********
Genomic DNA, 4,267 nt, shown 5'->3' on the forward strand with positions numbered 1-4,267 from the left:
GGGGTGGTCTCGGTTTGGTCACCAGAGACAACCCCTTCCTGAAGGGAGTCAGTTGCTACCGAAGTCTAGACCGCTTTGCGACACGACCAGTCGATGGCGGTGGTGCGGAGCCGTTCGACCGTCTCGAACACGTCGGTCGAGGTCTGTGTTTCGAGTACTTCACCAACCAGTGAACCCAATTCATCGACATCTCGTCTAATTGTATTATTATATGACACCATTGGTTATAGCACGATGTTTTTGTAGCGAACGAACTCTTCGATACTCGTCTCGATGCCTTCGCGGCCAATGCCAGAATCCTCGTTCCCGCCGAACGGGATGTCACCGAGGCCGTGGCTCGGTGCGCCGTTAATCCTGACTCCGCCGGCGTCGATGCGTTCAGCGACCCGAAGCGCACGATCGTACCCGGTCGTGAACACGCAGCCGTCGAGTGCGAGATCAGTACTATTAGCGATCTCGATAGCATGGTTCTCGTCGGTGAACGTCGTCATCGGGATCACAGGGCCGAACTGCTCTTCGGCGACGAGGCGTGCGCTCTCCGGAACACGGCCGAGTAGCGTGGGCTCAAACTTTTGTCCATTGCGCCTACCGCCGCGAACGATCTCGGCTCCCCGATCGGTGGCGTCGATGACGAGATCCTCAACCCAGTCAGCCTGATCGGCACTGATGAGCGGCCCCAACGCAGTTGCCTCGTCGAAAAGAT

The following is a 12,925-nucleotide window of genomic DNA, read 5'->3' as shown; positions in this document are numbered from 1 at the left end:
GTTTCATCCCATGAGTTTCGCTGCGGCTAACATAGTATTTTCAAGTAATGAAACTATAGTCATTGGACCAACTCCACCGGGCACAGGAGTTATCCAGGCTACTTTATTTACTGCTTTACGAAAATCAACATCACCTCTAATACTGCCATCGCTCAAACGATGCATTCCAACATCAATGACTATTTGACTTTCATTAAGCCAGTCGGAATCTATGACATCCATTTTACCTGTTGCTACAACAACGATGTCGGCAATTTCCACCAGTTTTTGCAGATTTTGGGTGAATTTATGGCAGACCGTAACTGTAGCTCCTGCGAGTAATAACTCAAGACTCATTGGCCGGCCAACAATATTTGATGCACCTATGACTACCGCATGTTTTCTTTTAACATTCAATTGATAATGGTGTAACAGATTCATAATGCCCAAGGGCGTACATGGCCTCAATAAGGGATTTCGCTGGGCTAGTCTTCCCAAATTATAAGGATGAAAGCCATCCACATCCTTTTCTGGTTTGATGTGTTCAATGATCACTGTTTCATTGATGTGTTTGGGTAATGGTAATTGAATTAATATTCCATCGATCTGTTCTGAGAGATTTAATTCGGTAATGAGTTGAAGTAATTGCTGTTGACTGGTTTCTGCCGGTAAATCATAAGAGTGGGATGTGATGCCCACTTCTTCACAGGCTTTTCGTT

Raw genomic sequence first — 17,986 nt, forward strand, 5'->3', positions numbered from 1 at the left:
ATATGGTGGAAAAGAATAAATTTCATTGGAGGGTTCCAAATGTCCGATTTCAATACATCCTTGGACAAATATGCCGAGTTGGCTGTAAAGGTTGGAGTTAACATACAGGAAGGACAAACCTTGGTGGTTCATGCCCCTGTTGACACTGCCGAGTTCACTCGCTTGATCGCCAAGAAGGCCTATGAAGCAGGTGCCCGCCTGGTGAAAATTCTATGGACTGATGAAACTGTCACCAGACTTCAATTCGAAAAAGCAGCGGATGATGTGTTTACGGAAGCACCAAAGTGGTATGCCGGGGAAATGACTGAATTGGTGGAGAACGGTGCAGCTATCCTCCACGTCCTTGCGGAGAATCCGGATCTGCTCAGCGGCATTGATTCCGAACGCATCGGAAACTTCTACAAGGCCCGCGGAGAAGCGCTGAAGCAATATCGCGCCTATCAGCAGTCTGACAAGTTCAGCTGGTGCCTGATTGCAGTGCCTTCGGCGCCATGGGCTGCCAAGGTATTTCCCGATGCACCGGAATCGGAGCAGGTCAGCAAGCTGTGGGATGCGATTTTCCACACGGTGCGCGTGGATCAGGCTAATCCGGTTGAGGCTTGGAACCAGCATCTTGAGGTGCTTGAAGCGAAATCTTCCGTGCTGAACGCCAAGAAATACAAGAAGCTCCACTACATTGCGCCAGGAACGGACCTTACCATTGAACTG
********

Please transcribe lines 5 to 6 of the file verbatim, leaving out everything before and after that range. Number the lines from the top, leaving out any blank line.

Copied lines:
Raw genomic sequence first — 17,986 nt, forward strand, 5'->3', positions numbered from 1 at the left:
ATATGGTGGAAAAGAATAAATTTCATTGGAGGGTTCCAAATGTCCGATTTCAATACATCCTTGGACAAATATGCCGAGTTGGCTGTAAAGGTTGGAGTTAACATACAGGAAGGACAAACCTTGGTGGTTCATGCCCCTGTTGACACTGCCGAGTTCACTCGCTTGATCGCCAAGAAGGCCTATGAAGCAGGTGCCCGCCTGGTGAAAATTCTATGGACTGATGAAACTGTCACCAGACTTCAATTCGAAAAAGCAGCGGATGATGTGTTTACGGAAGCACCAAAGTGGTATGCCGGGGAAATGACTGAATTGGTGGAGAACGGTGCAGCTATCCTCCACGTCCTTGCGGAGAATCCGGATCTGCTCAGCGGCATTGATTCCGAACGCATCGGAAACTTCTACAAGGCCCGCGGAGAAGCGCTGAAGCAATATCGCGCCTATCAGCAGTCTGACAAGTTCAGCTGGTGCCTGATTGCAGTGCCTTCGGCGCCATGGGCTGCCAAGGTATTTCCCGATGCACCGGAATCGGAGCAGGTCAGCAAGCTGTGGGATGCGATTTTCCACACGGTGCGCGTGGATCAGGCTAATCCGGTTGAGGCTTGGAACCAGCATCTTGAGGTGCTTGAAGCGAAATCTTCCGTGCTGAACGCCAAGAAATACAAGAAGCTCCACTACATTGCGCCAGGAACGGACCTTACCATTGAACTG